DPS 35th Meeting, 1-6 September 2003
Session 42. Planetary Science for the Classroom II
Poster (Teacher Workshop), Highlighted on, Friday, September 5, 2003, 3:30-6:00pm, Sierra Ballroom I-II

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[42.08] Bringing the Excitement of Exploring Mars and the Giant Planets to Educators and the Public

C. A. Morrow, P. B. Dusenbery, J. Harold (Space Science Institute, Boulder CO)

We are living in a wonderful era of planetary exploration. In 2004 alone, two rovers will land on Mars and the Cassini-Huygens mission will arrive in the Saturn system for an extended 4-year tour. These events will bring much public attention and provide excellent reasons for substantive educational outreach to educators and the public. The Space Science Institute (SSI) of Boulder, CO and collaborators are responding with a comprehensive array of funded and proposed projects. These include the refurbishment and redeployment of the 5000 sq. ft MarsQuest national traveling exhibition, the launch of a 600 sq. ft. “mini-MarsQuest” called Destination Mars, the launch of an interactive website called "MarsQuest Online" (in partnership with TERC and JPL), a variety of workshops for teachers, museum educators, and planetarians (in partnership with “To Mars with MER”, and JPL), and the development of a "Family Guide to Mars" for use by adults and children in informal learning settings. SSI is also proposing to develop another national traveling exhibition called "Giant Planets: Exploring the Outer Solar System". This exhibit (envisioned to be 3500 sq.ft.) and its educational program will take advantage of the excitement generated by the Cassini mission and origins-related research. Its education program will also benefit from SSI having led the development of the “Saturn Educator Guide” – a JPL-sponsored resource for teachers in grades 5 and up. This paper will provide an overview of our resources in planetary science education and communicate the valuable lessons we've learned about their design, development and dissemination. SSI’s educational endeavors related to planetary science have been funded by several NASA and NSF grants and contracts.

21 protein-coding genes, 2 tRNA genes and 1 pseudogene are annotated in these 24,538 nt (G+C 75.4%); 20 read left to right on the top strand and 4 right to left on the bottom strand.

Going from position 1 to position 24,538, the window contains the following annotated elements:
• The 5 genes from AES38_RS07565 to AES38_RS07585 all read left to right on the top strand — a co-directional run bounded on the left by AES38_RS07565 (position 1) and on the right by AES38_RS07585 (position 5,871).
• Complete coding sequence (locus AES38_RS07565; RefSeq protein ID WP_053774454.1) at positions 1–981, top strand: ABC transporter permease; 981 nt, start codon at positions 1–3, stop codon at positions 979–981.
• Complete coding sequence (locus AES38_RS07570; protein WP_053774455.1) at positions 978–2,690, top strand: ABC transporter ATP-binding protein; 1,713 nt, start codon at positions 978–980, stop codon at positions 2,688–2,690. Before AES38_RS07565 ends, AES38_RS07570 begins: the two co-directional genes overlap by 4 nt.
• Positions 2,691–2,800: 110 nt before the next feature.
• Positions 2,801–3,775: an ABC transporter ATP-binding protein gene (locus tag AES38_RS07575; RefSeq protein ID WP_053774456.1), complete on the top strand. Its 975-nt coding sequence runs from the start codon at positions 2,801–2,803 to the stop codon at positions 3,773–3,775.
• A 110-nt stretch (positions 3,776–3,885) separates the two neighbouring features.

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Bulletin of the American Astronomical Society, 35 #4
© 2003. The American Astronomical Soceity.